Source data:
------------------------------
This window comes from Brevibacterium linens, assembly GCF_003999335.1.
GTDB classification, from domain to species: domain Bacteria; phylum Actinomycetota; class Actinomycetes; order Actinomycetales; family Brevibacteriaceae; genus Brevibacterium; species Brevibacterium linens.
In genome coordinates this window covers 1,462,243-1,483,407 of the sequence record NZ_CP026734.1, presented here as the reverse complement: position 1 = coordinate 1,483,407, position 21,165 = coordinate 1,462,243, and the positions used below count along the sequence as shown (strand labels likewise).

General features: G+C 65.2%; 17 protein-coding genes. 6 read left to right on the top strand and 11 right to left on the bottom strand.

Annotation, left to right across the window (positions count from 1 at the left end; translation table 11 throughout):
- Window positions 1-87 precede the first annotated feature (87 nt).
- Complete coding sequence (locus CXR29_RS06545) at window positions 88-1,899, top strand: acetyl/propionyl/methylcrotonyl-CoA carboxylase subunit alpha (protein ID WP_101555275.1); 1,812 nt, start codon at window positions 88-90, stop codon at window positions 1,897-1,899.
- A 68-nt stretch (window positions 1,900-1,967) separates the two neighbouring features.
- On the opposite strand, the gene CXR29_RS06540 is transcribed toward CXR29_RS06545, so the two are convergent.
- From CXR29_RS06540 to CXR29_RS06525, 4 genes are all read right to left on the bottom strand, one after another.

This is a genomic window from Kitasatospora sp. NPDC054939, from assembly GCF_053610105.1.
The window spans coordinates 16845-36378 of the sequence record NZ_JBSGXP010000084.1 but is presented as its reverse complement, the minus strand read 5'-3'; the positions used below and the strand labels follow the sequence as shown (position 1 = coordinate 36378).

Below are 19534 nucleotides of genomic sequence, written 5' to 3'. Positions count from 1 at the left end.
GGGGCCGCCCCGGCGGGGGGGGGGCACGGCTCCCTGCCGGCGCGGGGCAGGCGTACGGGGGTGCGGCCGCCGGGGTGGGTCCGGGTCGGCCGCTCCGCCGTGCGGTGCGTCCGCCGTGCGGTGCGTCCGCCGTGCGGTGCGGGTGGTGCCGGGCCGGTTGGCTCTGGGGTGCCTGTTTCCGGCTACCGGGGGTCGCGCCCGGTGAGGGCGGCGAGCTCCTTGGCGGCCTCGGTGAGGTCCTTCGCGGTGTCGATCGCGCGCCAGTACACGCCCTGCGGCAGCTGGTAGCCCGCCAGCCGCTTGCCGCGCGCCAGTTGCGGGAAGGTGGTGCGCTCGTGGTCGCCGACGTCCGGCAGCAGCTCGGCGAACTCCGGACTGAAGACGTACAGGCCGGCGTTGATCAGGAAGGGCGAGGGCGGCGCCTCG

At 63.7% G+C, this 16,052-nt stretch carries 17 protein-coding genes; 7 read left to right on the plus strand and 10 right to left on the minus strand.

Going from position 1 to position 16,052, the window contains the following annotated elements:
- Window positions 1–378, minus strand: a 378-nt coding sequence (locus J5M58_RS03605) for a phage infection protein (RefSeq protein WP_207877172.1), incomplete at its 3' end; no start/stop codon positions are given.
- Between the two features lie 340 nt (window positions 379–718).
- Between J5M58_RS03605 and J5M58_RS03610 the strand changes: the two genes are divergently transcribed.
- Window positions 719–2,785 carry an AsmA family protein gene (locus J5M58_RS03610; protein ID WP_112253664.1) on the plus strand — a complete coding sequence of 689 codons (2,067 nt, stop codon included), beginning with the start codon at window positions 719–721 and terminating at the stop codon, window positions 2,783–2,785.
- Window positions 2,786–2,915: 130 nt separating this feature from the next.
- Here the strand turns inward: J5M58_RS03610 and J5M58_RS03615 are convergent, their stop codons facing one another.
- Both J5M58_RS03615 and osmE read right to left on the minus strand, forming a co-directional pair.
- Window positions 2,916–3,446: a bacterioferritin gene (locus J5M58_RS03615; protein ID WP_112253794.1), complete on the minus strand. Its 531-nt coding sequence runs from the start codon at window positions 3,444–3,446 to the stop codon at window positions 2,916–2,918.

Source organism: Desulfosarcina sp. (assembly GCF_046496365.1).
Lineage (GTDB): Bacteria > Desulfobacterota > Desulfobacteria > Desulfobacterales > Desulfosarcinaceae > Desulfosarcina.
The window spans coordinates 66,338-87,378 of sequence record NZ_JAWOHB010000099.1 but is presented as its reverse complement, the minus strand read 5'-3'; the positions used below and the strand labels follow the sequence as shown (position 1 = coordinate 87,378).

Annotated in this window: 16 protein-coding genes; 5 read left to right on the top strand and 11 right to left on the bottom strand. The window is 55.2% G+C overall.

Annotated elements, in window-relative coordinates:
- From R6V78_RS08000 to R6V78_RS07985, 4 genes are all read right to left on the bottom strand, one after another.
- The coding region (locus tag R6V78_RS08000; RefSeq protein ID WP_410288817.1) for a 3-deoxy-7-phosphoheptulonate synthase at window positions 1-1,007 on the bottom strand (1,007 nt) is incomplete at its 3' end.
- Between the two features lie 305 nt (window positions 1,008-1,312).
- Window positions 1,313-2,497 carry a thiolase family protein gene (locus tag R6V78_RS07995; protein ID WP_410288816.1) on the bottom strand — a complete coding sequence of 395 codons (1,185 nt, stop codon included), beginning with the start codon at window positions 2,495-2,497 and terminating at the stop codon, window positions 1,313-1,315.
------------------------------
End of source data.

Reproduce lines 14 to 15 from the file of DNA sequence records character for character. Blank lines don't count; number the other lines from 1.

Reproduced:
GGGGCCGCCCCGGCGGGGGGGGGGCACGGCTCCCTGCCGGCGCGGGGCAGGCGTACGGGGGTGCGGCCGCCGGGGTGGGTCCGGGTCGGCCGCTCCGCCGTGCGGTGCGTCCGCCGTGCGGTGCGTCCGCCGTGCGGTGCGGGTGGTGCCGGGCCGGTTGGCTCTGGGGTGCCTGTTTCCGGCTACCGGGGGTCGCGCCCGGTGAGGGCGGCGAGCTCCTTGGCGGCCTCGGTGAGGTCCTTCGCGGTGTCGATCGCGCGCCAGTACACGCCCTGCGGCAGCTGGTAGCCCGCCAGCCGCTTGCCGCGCGCCAGTTGCGGGAAGGTGGTGCGCTCGTGGTCGCCGACGTCCGGCAGCAGCTCGGCGAACTCCGGACTGAAGACGTACAGGCCGGCGTTGATCAGGAAGGGCGAGGGCGGCGCCTCG

At 63.7% G+C, this 16,052-nt stretch carries 17 protein-coding genes; 7 read left to right on the plus strand and 10 right to left on the minus strand.